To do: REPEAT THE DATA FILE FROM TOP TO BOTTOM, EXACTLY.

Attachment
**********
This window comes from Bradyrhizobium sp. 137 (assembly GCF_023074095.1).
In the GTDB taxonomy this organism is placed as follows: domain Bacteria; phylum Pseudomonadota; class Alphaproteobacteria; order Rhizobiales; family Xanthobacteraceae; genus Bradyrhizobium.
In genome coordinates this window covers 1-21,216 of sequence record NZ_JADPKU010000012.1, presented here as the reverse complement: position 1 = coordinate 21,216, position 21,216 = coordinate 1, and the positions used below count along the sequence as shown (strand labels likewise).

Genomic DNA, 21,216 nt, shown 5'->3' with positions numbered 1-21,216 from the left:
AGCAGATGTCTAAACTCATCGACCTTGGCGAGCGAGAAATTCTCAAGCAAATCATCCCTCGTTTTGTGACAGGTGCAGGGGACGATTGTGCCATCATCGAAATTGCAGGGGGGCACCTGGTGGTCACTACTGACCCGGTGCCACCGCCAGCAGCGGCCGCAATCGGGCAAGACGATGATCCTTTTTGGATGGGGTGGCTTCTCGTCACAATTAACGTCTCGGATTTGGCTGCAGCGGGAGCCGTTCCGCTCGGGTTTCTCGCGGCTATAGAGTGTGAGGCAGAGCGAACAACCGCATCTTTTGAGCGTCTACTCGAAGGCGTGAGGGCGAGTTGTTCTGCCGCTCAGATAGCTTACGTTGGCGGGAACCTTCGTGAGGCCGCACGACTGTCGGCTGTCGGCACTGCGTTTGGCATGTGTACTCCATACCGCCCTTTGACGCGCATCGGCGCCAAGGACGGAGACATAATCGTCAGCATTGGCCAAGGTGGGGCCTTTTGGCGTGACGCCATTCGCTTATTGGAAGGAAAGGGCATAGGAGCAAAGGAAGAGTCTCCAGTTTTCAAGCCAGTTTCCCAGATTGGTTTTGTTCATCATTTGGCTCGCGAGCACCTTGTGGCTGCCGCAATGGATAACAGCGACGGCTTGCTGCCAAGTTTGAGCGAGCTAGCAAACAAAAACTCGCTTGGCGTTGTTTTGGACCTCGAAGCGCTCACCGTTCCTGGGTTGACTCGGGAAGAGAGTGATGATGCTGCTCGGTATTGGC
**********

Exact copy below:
This window comes from Bradyrhizobium sp. 137 (assembly GCF_023074095.1).
In the GTDB taxonomy this organism is placed as follows: domain Bacteria; phylum Pseudomonadota; class Alphaproteobacteria; order Rhizobiales; family Xanthobacteraceae; genus Bradyrhizobium.
In genome coordinates this window covers 1-21,216 of sequence record NZ_JADPKU010000012.1, presented here as the reverse complement: position 1 = coordinate 21,216, position 21,216 = coordinate 1, and the positions used below count along the sequence as shown (strand labels likewise).

Genomic DNA, 21,216 nt, shown 5'->3' with positions numbered 1-21,216 from the left:
AGCAGATGTCTAAACTCATCGACCTTGGCGAGCGAGAAATTCTCAAGCAAATCATCCCTCGTTTTGTGACAGGTGCAGGGGACGATTGTGCCATCATCGAAATTGCAGGGGGGCACCTGGTGGTCACTACTGACCCGGTGCCACCGCCAGCAGCGGCCGCAATCGGGCAAGACGATGATCCTTTTTGGATGGGGTGGCTTCTCGTCACAATTAACGTCTCGGATTTGGCTGCAGCGGGAGCCGTTCCGCTCGGGTTTCTCGCGGCTATAGAGTGTGAGGCAGAGCGAACAACCGCATCTTTTGAGCGTCTACTCGAAGGCGTGAGGGCGAGTTGTTCTGCCGCTCAGATAGCTTACGTTGGCGGGAACCTTCGTGAGGCCGCACGACTGTCGGCTGTCGGCACTGCGTTTGGCATGTGTACTCCATACCGCCCTTTGACGCGCATCGGCGCCAAGGACGGAGACATAATCGTCAGCATTGGCCAAGGTGGGGCCTTTTGGCGTGACGCCATTCGCTTATTGGAAGGAAAGGGCATAGGAGCAAAGGAAGAGTCTCCAGTTTTCAAGCCAGTTTCCCAGATTGGTTTTGTTCATCATTTGGCTCGCGAGCACCTTGTGGCTGCCGCAATGGATAACAGCGACGGCTTGCTGCCAAGTTTGAGCGAGCTAGCAAACAAAAACTCGCTTGGCGTTGTTTTGGACCTCGAAGCGCTCACCGTTCCTGGGTTGACTCGGGAAGAGAGTGATGATGCTGCTCGGTATTGGC